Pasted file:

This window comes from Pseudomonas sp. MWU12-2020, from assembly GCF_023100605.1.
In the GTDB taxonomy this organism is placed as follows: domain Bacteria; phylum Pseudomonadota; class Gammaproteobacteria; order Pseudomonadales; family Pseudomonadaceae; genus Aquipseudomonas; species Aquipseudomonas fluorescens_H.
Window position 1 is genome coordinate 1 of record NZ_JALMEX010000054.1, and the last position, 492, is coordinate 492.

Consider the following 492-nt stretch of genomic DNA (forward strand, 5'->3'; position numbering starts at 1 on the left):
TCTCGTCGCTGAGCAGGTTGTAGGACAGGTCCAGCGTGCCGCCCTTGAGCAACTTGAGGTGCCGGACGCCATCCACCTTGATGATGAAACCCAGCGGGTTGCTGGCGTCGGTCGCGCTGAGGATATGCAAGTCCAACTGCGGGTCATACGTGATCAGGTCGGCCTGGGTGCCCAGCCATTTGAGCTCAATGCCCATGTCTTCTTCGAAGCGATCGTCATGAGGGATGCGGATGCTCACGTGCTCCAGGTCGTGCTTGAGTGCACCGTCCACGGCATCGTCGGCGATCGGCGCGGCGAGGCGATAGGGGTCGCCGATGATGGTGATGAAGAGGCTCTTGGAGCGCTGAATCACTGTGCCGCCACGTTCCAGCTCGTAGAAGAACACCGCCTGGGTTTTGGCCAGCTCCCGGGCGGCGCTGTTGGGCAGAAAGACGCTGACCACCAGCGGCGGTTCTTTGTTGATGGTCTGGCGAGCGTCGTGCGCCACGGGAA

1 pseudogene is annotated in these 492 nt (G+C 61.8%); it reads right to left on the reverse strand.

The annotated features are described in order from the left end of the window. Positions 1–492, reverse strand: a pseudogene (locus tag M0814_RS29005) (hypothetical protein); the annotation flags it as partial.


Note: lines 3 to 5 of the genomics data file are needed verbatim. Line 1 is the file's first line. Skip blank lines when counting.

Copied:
Window position 1 is genome coordinate 1 of record NZ_JALMEX010000054.1, and the last position, 492, is coordinate 492.

Consider the following 492-nt stretch of genomic DNA (forward strand, 5'->3'; position numbering starts at 1 on the left):
TCTCGTCGCTGAGCAGGTTGTAGGACAGGTCCAGCGTGCCGCCCTTGAGCAACTTGAGGTGCCGGACGCCATCCACCTTGATGATGAAACCCAGCGGGTTGCTGGCGTCGGTCGCGCTGAGGATATGCAAGTCCAACTGCGGGTCATACGTGATCAGGTCGGCCTGGGTGCCCAGCCATTTGAGCTCAATGCCCATGTCTTCTTCGAAGCGATCGTCATGAGGGATGCGGATGCTCACGTGCTCCAGGTCGTGCTTGAGTGCACCGTCCACGGCATCGTCGGCGATCGGCGCGGCGAGGCGATAGGGGTCGCCGATGATGGTGATGAAGAGGCTCTTGGAGCGCTGAATCACTGTGCCGCCACGTTCCAGCTCGTAGAAGAACACCGCCTGGGTTTTGGCCAGCTCCCGGGCGGCGCTGTTGGGCAGAAAGACGCTGACCACCAGCGGCGGTTCTTTGTTGATGGTCTGGCGAGCGTCGTGCGCCACGGGAA